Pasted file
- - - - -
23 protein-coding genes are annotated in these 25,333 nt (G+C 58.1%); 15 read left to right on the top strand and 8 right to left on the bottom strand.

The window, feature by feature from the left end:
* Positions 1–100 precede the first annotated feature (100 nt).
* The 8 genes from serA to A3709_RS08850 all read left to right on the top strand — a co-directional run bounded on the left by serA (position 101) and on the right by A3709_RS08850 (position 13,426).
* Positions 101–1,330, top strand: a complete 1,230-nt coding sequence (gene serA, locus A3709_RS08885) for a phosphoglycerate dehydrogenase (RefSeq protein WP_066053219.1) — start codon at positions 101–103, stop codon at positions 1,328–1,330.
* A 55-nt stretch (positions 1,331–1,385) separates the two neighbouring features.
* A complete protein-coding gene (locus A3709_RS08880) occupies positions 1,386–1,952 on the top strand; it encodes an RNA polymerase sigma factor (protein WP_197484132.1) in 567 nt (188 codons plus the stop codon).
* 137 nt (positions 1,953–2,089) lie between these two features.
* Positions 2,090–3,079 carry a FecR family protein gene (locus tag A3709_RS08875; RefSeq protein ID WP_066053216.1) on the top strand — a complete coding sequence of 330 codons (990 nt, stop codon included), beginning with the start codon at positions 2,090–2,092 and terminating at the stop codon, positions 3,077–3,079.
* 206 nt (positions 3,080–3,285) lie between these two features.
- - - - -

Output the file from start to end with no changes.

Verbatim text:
23 protein-coding genes are annotated in these 25,333 nt (G+C 58.1%); 15 read left to right on the top strand and 8 right to left on the bottom strand.

The window, feature by feature from the left end:
* Positions 1–100 precede the first annotated feature (100 nt).
* The 8 genes from serA to A3709_RS08850 all read left to right on the top strand — a co-directional run bounded on the left by serA (position 101) and on the right by A3709_RS08850 (position 13,426).
* Positions 101–1,330, top strand: a complete 1,230-nt coding sequence (gene serA, locus A3709_RS08885) for a phosphoglycerate dehydrogenase (RefSeq protein WP_066053219.1) — start codon at positions 101–103, stop codon at positions 1,328–1,330.
* A 55-nt stretch (positions 1,331–1,385) separates the two neighbouring features.
* A complete protein-coding gene (locus A3709_RS08880) occupies positions 1,386–1,952 on the top strand; it encodes an RNA polymerase sigma factor (protein WP_197484132.1) in 567 nt (188 codons plus the stop codon).
* 137 nt (positions 1,953–2,089) lie between these two features.
* Positions 2,090–3,079 carry a FecR family protein gene (locus tag A3709_RS08875; RefSeq protein ID WP_066053216.1) on the top strand — a complete coding sequence of 330 codons (990 nt, stop codon included), beginning with the start codon at positions 2,090–2,092 and terminating at the stop codon, positions 3,077–3,079.
* 206 nt (positions 3,080–3,285) lie between these two features.